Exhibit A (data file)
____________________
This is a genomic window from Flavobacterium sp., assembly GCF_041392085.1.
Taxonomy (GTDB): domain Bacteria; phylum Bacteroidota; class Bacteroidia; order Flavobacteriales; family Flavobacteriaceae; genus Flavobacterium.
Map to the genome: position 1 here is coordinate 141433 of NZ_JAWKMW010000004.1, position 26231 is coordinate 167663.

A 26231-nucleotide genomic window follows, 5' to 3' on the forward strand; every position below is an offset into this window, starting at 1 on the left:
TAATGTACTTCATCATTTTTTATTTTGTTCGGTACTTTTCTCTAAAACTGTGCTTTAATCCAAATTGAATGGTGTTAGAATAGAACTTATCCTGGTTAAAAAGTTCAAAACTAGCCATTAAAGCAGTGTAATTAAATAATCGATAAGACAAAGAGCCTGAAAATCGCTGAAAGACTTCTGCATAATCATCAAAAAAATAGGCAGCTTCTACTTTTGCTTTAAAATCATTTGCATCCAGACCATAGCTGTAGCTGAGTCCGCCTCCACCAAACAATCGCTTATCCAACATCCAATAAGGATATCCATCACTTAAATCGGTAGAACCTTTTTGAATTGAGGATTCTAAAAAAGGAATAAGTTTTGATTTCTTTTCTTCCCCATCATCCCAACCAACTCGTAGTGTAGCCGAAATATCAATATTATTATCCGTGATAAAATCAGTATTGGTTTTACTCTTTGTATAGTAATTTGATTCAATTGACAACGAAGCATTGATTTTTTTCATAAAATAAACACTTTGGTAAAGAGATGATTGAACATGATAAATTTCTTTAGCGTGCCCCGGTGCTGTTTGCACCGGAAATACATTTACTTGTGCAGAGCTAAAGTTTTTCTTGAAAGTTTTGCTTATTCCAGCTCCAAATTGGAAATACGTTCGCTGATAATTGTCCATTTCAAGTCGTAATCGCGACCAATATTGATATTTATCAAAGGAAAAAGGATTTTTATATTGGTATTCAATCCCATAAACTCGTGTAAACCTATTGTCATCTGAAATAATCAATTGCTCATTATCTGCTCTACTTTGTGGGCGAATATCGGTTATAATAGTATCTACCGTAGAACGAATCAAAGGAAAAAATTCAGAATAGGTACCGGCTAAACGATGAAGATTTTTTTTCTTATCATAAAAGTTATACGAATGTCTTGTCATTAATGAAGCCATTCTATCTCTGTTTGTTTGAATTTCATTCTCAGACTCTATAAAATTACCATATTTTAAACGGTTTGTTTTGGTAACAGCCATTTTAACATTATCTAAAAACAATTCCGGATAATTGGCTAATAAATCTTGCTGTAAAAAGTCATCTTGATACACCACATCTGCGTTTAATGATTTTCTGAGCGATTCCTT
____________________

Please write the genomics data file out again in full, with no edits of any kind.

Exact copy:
This is a genomic window from Flavobacterium sp., assembly GCF_041392085.1.
Taxonomy (GTDB): domain Bacteria; phylum Bacteroidota; class Bacteroidia; order Flavobacteriales; family Flavobacteriaceae; genus Flavobacterium.
Map to the genome: position 1 here is coordinate 141433 of NZ_JAWKMW010000004.1, position 26231 is coordinate 167663.

A 26231-nucleotide genomic window follows, 5' to 3' on the forward strand; every position below is an offset into this window, starting at 1 on the left:
TAATGTACTTCATCATTTTTTATTTTGTTCGGTACTTTTCTCTAAAACTGTGCTTTAATCCAAATTGAATGGTGTTAGAATAGAACTTATCCTGGTTAAAAAGTTCAAAACTAGCCATTAAAGCAGTGTAATTAAATAATCGATAAGACAAAGAGCCTGAAAATCGCTGAAAGACTTCTGCATAATCATCAAAAAAATAGGCAGCTTCTACTTTTGCTTTAAAATCATTTGCATCCAGACCATAGCTGTAGCTGAGTCCGCCTCCACCAAACAATCGCTTATCCAACATCCAATAAGGATATCCATCACTTAAATCGGTAGAACCTTTTTGAATTGAGGATTCTAAAAAAGGAATAAGTTTTGATTTCTTTTCTTCCCCATCATCCCAACCAACTCGTAGTGTAGCCGAAATATCAATATTATTATCCGTGATAAAATCAGTATTGGTTTTACTCTTTGTATAGTAATTTGATTCAATTGACAACGAAGCATTGATTTTTTTCATAAAATAAACACTTTGGTAAAGAGATGATTGAACATGATAAATTTCTTTAGCGTGCCCCGGTGCTGTTTGCACCGGAAATACATTTACTTGTGCAGAGCTAAAGTTTTTCTTGAAAGTTTTGCTTATTCCAGCTCCAAATTGGAAATACGTTCGCTGATAATTGTCCATTTCAAGTCGTAATCGCGACCAATATTGATATTTATCAAAGGAAAAAGGATTTTTATATTGGTATTCAATCCCATAAACTCGTGTAAACCTATTGTCATCTGAAATAATCAATTGCTCATTATCTGCTCTACTTTGTGGGCGAATATCGGTTATAATAGTATCTACCGTAGAACGAATCAAAGGAAAAAATTCAGAATAGGTACCGGCTAAACGATGAAGATTTTTTTTCTTATCATAAAAGTTATACGAATGTCTTGTCATTAATGAAGCCATTCTATCTCTGTTTGTTTGAATTTCATTCTCAGACTCTATAAAATTACCATATTTTAAACGGTTTGTTTTGGTAACAGCCATTTTAACATTATCTAAAAACAATTCCGGATAATTGGCTAATAAATCTTGCTGTAAAAAGTCATCTTGATACACCACATCTGCGTTTAATGATTTTCTGAGCGATTCCTT